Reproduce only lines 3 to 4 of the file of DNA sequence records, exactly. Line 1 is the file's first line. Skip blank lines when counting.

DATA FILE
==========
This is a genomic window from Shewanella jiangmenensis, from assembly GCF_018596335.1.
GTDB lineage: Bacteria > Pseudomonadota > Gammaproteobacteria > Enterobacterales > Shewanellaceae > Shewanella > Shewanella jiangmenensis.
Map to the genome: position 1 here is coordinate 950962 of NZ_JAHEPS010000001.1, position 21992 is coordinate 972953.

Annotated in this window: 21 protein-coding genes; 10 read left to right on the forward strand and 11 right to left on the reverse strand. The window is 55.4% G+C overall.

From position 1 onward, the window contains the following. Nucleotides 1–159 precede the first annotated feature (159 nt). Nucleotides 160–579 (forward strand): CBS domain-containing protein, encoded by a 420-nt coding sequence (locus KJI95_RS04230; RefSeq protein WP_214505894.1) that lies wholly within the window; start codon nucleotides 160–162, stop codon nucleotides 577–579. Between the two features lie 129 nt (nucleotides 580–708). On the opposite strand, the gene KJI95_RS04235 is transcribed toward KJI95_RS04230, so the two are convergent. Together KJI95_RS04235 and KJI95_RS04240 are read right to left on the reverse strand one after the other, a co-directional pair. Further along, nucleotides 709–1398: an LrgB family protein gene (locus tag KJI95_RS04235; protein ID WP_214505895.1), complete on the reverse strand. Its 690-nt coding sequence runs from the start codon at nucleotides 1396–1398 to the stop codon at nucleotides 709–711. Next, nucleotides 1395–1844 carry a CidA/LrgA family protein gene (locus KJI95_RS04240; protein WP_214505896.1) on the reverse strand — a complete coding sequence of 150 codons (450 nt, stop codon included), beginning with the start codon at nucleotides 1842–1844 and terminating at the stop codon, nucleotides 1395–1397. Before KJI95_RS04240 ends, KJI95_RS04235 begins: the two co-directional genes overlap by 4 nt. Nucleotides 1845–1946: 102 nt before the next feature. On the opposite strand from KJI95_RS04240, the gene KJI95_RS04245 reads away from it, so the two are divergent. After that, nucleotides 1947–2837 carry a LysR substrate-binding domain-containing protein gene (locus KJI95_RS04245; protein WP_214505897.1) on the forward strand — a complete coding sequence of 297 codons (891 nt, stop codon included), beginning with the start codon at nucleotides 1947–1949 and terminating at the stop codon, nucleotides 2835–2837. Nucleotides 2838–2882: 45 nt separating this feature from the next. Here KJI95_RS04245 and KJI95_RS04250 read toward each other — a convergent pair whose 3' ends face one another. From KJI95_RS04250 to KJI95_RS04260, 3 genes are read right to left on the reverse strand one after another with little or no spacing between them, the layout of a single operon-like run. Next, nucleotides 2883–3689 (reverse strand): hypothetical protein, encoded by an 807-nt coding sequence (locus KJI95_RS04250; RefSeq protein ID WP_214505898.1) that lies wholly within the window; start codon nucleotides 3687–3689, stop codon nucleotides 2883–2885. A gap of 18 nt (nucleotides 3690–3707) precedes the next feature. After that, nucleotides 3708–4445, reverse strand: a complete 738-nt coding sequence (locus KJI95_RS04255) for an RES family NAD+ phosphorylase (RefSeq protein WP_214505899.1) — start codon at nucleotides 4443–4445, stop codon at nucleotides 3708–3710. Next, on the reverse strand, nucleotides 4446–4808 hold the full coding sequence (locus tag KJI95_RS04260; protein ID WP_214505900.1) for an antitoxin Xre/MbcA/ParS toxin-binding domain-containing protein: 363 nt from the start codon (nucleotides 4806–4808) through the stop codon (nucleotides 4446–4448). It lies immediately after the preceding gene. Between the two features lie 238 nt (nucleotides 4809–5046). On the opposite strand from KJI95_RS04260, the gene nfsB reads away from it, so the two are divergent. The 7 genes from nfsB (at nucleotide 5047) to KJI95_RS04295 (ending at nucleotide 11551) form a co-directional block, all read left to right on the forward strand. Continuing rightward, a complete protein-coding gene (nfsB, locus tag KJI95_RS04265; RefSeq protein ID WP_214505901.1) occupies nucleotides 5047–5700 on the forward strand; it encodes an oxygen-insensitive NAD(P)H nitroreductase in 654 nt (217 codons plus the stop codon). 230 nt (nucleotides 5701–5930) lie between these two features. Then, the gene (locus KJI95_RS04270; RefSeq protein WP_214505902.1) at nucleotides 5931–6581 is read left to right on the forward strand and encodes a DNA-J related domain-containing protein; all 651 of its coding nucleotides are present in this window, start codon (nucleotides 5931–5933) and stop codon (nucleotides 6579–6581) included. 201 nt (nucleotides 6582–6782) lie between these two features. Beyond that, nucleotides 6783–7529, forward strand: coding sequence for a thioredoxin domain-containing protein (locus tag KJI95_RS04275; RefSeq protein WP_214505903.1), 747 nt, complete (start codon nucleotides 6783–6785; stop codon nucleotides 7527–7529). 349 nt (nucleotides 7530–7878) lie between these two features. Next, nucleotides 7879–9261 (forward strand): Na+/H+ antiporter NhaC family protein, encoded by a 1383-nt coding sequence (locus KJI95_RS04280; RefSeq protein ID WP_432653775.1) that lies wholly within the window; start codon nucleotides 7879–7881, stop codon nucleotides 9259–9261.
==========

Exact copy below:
Map to the genome: position 1 here is coordinate 950962 of NZ_JAHEPS010000001.1, position 21992 is coordinate 972953.

Annotated in this window: 21 protein-coding genes; 10 read left to right on the forward strand and 11 right to left on the reverse strand. The window is 55.4% G+C overall.